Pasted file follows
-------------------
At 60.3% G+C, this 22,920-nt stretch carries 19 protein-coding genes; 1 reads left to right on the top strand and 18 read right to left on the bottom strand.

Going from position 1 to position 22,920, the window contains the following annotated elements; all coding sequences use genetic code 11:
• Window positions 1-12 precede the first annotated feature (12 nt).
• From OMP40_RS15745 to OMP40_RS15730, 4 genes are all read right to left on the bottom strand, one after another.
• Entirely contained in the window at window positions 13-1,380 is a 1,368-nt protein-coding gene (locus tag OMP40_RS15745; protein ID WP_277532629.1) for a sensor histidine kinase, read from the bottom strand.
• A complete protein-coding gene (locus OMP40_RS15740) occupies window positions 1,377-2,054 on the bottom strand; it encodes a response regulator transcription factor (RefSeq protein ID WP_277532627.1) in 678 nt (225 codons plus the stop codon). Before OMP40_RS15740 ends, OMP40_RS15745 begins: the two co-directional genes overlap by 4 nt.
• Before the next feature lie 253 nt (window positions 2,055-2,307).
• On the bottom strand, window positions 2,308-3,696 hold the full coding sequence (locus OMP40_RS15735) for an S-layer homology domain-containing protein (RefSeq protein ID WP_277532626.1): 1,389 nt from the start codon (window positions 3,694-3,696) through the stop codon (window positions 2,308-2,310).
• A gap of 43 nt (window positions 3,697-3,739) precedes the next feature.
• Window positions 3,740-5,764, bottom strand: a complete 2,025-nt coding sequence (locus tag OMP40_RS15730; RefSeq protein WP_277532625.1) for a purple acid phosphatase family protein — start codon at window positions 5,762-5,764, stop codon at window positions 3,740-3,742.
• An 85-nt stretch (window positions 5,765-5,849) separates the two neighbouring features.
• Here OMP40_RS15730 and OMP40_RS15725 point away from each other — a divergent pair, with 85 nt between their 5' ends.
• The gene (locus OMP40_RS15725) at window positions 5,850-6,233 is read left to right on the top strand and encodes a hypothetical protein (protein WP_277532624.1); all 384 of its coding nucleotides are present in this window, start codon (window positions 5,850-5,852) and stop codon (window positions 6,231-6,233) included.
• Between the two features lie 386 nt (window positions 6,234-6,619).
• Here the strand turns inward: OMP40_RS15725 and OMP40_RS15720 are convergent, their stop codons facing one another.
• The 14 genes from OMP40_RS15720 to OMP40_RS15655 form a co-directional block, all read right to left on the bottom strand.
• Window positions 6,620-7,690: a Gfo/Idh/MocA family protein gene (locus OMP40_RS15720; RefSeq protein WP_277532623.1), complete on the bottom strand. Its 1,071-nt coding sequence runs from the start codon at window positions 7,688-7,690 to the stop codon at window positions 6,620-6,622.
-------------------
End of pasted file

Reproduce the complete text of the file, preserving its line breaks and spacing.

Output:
At 60.3% G+C, this 22,920-nt stretch carries 19 protein-coding genes; 1 reads left to right on the top strand and 18 read right to left on the bottom strand.

Going from position 1 to position 22,920, the window contains the following annotated elements; all coding sequences use genetic code 11:
• Window positions 1-12 precede the first annotated feature (12 nt).
• From OMP40_RS15745 to OMP40_RS15730, 4 genes are all read right to left on the bottom strand, one after another.
• Entirely contained in the window at window positions 13-1,380 is a 1,368-nt protein-coding gene (locus tag OMP40_RS15745; protein ID WP_277532629.1) for a sensor histidine kinase, read from the bottom strand.
• A complete protein-coding gene (locus OMP40_RS15740) occupies window positions 1,377-2,054 on the bottom strand; it encodes a response regulator transcription factor (RefSeq protein ID WP_277532627.1) in 678 nt (225 codons plus the stop codon). Before OMP40_RS15740 ends, OMP40_RS15745 begins: the two co-directional genes overlap by 4 nt.
• Before the next feature lie 253 nt (window positions 2,055-2,307).
• On the bottom strand, window positions 2,308-3,696 hold the full coding sequence (locus OMP40_RS15735) for an S-layer homology domain-containing protein (RefSeq protein ID WP_277532626.1): 1,389 nt from the start codon (window positions 3,694-3,696) through the stop codon (window positions 2,308-2,310).
• A gap of 43 nt (window positions 3,697-3,739) precedes the next feature.
• Window positions 3,740-5,764, bottom strand: a complete 2,025-nt coding sequence (locus tag OMP40_RS15730; RefSeq protein WP_277532625.1) for a purple acid phosphatase family protein — start codon at window positions 5,762-5,764, stop codon at window positions 3,740-3,742.
• An 85-nt stretch (window positions 5,765-5,849) separates the two neighbouring features.
• Here OMP40_RS15730 and OMP40_RS15725 point away from each other — a divergent pair, with 85 nt between their 5' ends.
• The gene (locus OMP40_RS15725) at window positions 5,850-6,233 is read left to right on the top strand and encodes a hypothetical protein (protein WP_277532624.1); all 384 of its coding nucleotides are present in this window, start codon (window positions 5,850-5,852) and stop codon (window positions 6,231-6,233) included.
• Between the two features lie 386 nt (window positions 6,234-6,619).
• Here the strand turns inward: OMP40_RS15725 and OMP40_RS15720 are convergent, their stop codons facing one another.
• The 14 genes from OMP40_RS15720 to OMP40_RS15655 form a co-directional block, all read right to left on the bottom strand.
• Window positions 6,620-7,690: a Gfo/Idh/MocA family protein gene (locus OMP40_RS15720; RefSeq protein WP_277532623.1), complete on the bottom strand. Its 1,071-nt coding sequence runs from the start codon at window positions 7,688-7,690 to the stop codon at window positions 6,620-6,622.